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bon appetit!

You might want to consider grabbing a quick lunch before reading on! Otherwise, the paragraphs that follow may make your stomach rumble. And that’s because we’re in for a real feast, and the main course today is artwork depicting food. Things will get appetizing, occasionally even exquisite. Fortunately, the menu is very diverse, so there’s something for everyone!

The first item on the menu is the still lifes of seventeenth-century Dutch artists. What’s unique about the paintings of that period is their photorealism, as can be easily observed by looking at the representations of flowers, fruit and sumptuous dishes served on precious platters. The paintings feature juicy grapes, fresh clams, pheasants and sweet delicacies, all so realistic that one wants to reach out and snatch them from behind the canvas! But the message behind these compositions is in fact as baroque as it gets – just as food spoils quickly, so will our lives pass in the blink of an eye.

To catch some breath after the last heavy meal, let’s go for a run a few hundred years forward, to stop at the beginning of the twentieth century. This is to show yo that food wasn’t only the preserve of old painters and that avant-garde artists turned to it with as much enthusiasm. For them however, fruit, vegetables, fish and meat laid out on fancy platters were a pretext to accentuate the art movements which they subscribed to. And so the Fauvists would opt for strong, aggressive colors, which they applied to the canvas with bold strokes, while the Cubists attempted to present spatial objects in a flat image by splitting their shapes into several planes. Even though the dishes coming from under these artists’ brushes aren’t exactly what we would call realistic, they still fit into the convention of traditional still lifes.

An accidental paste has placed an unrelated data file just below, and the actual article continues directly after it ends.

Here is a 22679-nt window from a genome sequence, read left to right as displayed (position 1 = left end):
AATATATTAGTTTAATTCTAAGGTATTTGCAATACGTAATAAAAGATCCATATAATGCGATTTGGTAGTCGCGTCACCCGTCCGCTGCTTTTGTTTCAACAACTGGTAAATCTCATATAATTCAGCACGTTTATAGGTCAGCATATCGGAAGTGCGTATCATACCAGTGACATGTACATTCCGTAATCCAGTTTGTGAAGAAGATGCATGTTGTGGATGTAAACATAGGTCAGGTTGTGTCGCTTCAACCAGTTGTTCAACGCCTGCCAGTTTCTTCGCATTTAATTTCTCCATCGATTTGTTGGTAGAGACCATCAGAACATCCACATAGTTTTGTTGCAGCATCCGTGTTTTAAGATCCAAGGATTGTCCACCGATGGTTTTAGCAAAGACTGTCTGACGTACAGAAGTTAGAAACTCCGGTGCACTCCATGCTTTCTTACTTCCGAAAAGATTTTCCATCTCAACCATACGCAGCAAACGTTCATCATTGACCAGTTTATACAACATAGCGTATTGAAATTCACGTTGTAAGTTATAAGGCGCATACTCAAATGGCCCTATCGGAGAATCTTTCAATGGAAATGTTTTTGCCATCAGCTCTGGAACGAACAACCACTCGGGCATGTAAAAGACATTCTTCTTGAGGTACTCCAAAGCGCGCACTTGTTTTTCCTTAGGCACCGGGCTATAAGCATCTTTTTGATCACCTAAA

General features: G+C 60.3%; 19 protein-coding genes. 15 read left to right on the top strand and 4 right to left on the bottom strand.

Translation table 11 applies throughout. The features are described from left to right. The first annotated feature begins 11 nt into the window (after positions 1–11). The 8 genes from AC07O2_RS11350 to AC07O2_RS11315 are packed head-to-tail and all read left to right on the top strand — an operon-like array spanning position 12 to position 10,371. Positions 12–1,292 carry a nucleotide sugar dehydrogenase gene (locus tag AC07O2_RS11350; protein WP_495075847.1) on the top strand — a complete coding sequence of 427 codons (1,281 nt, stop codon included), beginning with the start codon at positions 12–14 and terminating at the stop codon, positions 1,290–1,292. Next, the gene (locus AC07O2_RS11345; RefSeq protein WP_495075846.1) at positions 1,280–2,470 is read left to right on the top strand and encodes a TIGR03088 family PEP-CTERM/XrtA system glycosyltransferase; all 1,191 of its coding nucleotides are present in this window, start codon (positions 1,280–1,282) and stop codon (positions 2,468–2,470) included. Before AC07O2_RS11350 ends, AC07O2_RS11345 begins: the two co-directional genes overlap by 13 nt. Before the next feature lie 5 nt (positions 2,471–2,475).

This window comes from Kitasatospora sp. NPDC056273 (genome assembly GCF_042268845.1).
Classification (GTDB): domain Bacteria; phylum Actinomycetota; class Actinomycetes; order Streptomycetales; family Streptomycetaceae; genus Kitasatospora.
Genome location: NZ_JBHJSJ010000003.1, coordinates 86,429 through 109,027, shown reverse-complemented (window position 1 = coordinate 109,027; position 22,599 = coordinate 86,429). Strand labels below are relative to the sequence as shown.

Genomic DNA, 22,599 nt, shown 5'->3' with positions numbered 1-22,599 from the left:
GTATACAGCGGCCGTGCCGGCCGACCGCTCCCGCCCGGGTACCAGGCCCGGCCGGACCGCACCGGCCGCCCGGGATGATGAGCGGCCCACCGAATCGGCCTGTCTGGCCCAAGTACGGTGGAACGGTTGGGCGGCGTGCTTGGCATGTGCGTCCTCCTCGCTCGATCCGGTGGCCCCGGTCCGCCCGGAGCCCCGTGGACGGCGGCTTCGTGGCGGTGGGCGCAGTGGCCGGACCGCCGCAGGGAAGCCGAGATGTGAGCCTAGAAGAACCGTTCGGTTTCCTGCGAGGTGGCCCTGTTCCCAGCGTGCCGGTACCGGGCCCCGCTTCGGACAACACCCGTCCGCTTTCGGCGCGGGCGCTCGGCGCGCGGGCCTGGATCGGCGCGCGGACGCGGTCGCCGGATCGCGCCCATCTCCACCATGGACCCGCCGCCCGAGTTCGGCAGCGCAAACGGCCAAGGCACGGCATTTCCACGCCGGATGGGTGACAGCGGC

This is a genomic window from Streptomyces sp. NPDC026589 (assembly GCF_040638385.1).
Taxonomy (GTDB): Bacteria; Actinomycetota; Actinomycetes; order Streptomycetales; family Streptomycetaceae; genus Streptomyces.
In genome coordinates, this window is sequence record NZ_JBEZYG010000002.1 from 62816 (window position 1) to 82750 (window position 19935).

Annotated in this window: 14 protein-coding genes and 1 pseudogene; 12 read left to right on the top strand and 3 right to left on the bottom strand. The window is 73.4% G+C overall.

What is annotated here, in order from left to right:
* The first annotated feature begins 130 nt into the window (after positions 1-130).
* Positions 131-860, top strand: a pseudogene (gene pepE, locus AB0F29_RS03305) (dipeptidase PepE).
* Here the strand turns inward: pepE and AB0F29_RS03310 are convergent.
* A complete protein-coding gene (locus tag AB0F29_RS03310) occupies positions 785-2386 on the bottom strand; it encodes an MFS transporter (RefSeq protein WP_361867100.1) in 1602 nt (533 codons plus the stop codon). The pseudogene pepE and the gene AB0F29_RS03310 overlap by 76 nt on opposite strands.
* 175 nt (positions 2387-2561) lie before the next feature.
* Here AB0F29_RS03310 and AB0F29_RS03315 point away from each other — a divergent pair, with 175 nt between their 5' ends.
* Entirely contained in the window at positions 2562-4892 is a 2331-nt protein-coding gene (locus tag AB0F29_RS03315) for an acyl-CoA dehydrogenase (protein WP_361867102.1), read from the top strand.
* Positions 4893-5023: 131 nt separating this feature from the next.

Another culinary revival was brought by pop art. The most memorable examples include iconic objects such as Andy Warhol’s Campbell’s soup can, raised by the very author to the rank of art, as well as his famous banana on a white background or Coca-Cola bottles. This simple, graphic form is an obvious reference to advertisements for food products. Another noteworthy artist with a taste for food is Claes Oldenburg whose large-scale plastic sculptures depict some of everyone’s favorite guilty-pleasure meals, that is fast food and desserts: there’s burgers, pizza, cream cakes, you name it. Interestingly, the material used by the artist makes his works anything but appetizing and instead more reminiscent of inflatable pool toys.

As you’re about to find out, our culinary journey through art has turned full circle in a rather interesting way. We have once again reached the point of hyper realistic compositions, and the Dutch still lifes that we started from are nowadays echoed in the works of the contemporary Dutch artist Tjalf Sparnaay. His sandwiches and Belgian fries delight viewers with their photorealism, just like the paintings of Pedro Campos among which the composition with Coke cans was the one that really caught my eye. What makes this and other similar works so unforgettable is the contrast they create between oil painting, typically associated with fine art, and the apparent triviality of the modern subject matter.

And that’s about it. We can only hope you didn’t get too hungry while reading about all these delicious artworks.

transl. Jakub Majchrzak

  • Pieter Claesz “Still Life with Turkey Pie”, 1627